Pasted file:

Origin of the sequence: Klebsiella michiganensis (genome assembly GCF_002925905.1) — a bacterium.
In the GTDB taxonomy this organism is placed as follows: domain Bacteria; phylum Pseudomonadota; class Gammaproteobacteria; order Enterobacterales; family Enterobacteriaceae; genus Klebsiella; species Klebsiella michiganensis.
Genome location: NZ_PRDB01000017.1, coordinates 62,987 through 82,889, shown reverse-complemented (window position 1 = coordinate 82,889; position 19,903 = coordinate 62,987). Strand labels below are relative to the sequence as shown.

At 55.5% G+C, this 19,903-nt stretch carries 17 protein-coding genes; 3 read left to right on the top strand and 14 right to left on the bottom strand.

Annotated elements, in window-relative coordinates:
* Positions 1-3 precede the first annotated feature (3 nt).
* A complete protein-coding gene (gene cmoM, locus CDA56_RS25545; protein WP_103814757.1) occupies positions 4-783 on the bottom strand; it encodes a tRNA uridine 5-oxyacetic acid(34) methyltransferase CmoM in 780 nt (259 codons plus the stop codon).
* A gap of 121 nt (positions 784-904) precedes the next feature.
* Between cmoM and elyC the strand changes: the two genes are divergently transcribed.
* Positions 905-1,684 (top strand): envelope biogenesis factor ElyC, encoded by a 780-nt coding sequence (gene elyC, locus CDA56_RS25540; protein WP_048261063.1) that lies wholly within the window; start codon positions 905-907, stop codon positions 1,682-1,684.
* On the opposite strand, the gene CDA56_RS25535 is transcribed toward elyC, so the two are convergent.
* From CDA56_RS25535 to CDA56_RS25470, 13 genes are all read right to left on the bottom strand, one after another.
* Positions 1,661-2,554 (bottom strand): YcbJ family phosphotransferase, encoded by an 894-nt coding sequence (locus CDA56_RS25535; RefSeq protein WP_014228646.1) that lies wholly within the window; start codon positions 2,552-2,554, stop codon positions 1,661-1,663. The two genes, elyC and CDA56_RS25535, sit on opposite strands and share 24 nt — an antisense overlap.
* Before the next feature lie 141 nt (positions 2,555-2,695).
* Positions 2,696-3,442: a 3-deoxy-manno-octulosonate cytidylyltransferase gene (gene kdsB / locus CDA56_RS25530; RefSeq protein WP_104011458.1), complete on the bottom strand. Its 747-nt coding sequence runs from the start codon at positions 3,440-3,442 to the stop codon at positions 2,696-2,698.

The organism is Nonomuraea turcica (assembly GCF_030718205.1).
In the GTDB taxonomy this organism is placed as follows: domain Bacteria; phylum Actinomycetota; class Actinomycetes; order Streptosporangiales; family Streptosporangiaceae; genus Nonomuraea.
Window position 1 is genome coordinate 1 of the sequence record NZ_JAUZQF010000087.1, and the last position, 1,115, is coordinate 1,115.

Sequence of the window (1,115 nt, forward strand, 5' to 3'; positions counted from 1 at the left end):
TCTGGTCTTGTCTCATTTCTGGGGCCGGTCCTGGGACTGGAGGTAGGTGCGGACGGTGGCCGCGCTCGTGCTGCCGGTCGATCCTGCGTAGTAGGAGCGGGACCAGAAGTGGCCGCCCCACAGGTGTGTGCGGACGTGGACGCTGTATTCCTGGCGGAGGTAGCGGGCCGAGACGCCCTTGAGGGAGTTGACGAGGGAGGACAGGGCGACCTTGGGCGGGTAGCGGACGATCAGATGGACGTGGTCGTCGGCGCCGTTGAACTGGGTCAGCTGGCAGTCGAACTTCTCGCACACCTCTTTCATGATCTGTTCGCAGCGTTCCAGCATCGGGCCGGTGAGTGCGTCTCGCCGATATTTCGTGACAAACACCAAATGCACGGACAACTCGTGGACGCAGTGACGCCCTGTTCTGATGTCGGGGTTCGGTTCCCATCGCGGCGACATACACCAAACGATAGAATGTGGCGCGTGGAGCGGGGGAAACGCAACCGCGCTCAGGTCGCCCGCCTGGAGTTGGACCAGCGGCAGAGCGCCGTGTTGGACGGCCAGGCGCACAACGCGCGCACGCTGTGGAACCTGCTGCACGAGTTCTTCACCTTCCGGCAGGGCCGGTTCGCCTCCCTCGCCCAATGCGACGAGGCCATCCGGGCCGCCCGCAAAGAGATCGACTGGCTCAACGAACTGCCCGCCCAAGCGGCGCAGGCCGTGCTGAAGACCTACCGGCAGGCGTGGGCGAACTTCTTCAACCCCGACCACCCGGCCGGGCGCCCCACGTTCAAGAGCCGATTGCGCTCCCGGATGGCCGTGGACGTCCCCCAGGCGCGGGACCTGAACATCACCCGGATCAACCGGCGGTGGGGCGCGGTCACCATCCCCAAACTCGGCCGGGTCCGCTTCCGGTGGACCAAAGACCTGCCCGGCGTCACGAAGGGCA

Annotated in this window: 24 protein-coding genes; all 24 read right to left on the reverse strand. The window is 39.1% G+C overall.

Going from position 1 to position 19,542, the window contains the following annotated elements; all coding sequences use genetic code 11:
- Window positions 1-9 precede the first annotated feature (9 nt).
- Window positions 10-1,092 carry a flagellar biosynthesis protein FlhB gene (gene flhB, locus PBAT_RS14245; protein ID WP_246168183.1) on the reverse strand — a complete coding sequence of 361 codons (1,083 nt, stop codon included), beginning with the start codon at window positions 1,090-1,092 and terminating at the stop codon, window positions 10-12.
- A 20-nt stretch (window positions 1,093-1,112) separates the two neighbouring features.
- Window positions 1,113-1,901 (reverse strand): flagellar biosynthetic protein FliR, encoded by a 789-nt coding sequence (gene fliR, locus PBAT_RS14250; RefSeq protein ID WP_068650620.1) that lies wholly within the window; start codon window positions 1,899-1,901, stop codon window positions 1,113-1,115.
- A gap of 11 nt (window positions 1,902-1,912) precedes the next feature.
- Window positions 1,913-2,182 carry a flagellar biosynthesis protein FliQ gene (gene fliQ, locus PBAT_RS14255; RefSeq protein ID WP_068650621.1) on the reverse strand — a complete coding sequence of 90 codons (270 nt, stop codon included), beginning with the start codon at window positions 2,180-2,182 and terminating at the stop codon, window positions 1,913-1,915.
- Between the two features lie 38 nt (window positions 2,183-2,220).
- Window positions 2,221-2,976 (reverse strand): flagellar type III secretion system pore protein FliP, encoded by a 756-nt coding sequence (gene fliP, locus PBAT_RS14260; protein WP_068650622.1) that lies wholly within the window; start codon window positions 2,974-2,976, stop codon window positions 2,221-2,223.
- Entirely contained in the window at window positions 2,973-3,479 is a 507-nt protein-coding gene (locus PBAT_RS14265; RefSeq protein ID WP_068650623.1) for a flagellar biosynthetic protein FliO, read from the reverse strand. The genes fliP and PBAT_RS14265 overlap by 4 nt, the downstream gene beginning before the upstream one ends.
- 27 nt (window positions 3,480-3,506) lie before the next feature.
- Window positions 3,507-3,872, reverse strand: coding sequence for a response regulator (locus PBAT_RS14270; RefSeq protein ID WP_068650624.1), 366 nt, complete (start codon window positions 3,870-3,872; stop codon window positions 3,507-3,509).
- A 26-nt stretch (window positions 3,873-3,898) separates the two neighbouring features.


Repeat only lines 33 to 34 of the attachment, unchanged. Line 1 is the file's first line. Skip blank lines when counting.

- Window positions 3,507-3,872, reverse strand: coding sequence for a response regulator (locus PBAT_RS14270; RefSeq protein ID WP_068650624.1), 366 nt, complete (start codon window positions 3,870-3,872; stop codon window positions 3,507-3,509).
- A 26-nt stretch (window positions 3,873-3,898) separates the two neighbouring features.